University of Nevada Regents | NevadaAppeal.com

University of Nevada Regents

David Fulstone
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David Fulstone

Age: 55

Hometown: Yerington

Occupation: Rancher

Family: Wife Diane; 2 sons

Political Background: Lyon County Commission, two terms from 1997-2005. Served on Nevada Advisory Council for Vocational & Technical Education, State Board of Agriculture, president of Nevada Farm Bureau 1981-89. Appointed by Ronald Reagan to National Commission for Agricultural Finance. Served on Desert Research Institute Foundation Board for six years including as chairman from 2002-05. College of Agriculture Advisory Board.

The university system has been accused of being a black hole for state money with 20 percent or more increases in the budget in each of the last three biennia. Does the system need a bigger share of state funds?

With the tremendous growth in Nevada this past 10 years, all segments of

government have experienced budget shortfalls. NSHE is no different. We

need more money at all levels of education but there is a limit. We need to be more creative with the revenue we have and form publicÐprivate partnerships to enhance our ability to grow.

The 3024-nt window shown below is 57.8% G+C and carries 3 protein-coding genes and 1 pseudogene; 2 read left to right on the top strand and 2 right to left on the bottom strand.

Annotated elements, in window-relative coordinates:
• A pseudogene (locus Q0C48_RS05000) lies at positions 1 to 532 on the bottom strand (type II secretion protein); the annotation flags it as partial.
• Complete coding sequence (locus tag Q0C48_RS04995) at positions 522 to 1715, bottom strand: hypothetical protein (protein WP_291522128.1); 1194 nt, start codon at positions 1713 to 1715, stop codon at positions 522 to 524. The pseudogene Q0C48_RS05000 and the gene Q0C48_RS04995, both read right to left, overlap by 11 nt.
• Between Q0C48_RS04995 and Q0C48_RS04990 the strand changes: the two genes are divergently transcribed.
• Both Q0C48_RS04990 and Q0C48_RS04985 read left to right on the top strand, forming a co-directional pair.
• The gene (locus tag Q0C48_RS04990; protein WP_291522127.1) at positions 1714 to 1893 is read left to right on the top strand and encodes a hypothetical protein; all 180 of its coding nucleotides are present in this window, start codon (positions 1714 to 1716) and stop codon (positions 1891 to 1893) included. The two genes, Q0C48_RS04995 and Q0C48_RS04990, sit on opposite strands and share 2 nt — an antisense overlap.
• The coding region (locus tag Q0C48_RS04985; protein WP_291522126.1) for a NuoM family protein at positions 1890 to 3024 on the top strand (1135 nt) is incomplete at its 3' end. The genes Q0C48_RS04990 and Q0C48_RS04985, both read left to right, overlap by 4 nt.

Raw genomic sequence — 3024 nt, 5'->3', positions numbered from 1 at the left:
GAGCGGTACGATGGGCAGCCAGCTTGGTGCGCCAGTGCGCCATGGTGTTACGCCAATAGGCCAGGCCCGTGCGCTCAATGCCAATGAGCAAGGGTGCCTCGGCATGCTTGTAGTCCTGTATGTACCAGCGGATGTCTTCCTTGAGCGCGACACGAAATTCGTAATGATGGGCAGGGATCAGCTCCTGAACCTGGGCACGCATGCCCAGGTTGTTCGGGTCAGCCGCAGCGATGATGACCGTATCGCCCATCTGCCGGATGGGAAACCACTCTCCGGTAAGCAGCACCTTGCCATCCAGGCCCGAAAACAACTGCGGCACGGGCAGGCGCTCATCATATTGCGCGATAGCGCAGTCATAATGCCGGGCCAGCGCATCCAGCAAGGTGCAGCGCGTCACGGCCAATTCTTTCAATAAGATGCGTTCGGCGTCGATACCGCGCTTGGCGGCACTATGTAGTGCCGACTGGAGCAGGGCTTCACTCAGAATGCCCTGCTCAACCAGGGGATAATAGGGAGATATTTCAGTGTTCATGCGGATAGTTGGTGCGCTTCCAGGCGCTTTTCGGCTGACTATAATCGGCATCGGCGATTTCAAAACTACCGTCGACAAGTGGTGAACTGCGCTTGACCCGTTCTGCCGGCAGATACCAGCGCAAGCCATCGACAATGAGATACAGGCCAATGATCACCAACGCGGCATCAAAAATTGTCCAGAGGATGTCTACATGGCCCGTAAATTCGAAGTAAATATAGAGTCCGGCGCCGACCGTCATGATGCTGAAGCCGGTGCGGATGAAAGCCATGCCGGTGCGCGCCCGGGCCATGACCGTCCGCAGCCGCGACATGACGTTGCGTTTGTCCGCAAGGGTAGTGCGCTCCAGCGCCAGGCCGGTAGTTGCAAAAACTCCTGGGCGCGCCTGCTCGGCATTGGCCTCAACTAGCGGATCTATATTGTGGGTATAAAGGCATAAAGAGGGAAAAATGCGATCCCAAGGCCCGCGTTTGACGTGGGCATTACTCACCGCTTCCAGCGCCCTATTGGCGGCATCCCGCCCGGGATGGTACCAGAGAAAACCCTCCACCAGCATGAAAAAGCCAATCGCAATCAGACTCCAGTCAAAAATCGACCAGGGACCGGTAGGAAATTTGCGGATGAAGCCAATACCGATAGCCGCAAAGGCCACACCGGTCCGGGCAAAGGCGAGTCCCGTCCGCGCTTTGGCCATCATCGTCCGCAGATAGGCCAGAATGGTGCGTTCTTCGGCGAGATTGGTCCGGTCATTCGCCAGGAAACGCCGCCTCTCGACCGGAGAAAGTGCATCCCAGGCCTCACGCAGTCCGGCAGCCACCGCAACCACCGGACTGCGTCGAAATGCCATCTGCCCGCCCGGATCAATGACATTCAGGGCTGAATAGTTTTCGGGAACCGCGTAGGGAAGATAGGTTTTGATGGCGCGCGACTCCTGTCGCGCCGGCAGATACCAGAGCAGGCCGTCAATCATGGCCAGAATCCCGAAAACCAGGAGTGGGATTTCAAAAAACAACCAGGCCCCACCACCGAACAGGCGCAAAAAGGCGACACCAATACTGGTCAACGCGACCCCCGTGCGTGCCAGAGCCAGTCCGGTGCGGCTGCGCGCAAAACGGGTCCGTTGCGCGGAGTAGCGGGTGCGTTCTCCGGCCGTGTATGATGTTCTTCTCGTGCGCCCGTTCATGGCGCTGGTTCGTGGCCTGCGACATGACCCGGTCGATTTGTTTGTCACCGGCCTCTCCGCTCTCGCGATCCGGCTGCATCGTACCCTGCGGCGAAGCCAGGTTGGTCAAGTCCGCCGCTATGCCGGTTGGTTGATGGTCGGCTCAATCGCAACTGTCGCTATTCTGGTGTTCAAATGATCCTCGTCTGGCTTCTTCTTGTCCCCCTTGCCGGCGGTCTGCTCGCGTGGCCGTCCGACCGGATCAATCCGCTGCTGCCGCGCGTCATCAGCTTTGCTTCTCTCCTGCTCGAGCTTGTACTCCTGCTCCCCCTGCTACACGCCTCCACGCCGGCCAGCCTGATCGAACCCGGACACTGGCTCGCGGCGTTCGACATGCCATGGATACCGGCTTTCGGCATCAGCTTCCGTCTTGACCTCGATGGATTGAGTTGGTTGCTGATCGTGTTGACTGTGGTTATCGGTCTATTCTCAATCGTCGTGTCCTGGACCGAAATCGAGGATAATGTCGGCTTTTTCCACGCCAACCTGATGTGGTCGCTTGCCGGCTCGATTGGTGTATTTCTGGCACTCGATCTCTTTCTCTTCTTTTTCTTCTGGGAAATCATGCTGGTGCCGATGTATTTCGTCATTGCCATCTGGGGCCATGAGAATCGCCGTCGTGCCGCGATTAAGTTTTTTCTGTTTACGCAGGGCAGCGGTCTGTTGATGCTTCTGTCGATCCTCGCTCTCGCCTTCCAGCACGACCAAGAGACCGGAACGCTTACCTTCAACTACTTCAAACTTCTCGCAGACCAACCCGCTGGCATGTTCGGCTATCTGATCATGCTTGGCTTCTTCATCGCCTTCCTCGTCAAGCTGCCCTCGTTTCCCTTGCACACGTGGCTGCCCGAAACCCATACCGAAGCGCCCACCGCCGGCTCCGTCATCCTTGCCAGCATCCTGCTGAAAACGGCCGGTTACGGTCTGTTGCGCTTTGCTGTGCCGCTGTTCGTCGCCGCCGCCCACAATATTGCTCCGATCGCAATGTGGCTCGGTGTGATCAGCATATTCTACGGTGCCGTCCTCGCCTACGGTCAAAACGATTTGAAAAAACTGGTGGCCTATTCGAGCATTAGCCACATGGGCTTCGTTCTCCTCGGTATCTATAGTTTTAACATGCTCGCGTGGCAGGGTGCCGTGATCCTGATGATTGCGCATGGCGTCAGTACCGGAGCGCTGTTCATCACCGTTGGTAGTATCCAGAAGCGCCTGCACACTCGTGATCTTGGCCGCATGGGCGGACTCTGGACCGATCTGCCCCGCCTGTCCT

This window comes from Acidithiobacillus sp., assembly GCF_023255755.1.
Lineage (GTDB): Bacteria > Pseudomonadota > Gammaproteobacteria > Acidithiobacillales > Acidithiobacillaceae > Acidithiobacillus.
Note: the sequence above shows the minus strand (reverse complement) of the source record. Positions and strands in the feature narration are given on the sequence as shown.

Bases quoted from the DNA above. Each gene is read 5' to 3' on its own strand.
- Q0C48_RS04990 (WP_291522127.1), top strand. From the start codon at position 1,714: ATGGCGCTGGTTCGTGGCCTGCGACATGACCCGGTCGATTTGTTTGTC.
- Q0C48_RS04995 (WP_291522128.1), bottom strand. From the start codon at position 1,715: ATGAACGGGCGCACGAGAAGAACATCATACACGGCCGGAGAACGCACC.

The system is in process of raising minimum scores required to enter the two universities. Supporters say it’s necessary for budgetary reasons and because a university education isn’t the answer for everyone. Opponents say basing that decision on scores discriminates against minorities and those with less than perfect English skills. What is your opinion and how would you handle this issue?

Not all high school graduates are ready for a four-year college. NSHE can provide a bridge to universities through the many community colleges through the state. We also need to work closer with county school boards to make sure high school graduates are more prepared for college.

Contact information:

None given.

Ron Knecht

Age: :57

Hometown: Carson City

Occupation: Currently: Economist, Nevada Public Utilities Commission since 2001. Also, part-time Instructor in Economics at WNCC’s Carson City campus since 2003.

Family: Wife Kathy; daughter Karyn

Political background: Assemblyman, District 40 (Carson & Washoe Cities), 2002-04, Carson City Republican Central Committee chairman, 2005-present (member since 2001), Nevada State Republican Central Committee Member, 2002-present, Candidate (nonpartisan), Los Altos, Calif., City Council, 1999; led successful opposition to Los Altos tax increase proposal, 1999, California State Republican Central Committee member, 1998-2001, Director, Santa Clara County, Calif., Lungren for Governor Operations, 1998, Founder, University of San Francisco; Federalist Society, 1994; Advisor 1997-2001, Founding Board Member, Illinois Public Action Council, 1976-77, Co-founder & Executive Director, Illinois Power Project (Urbana), 1976-78, Democrat Nominee, City of Urbana IL City Council, Ward 2, 1973.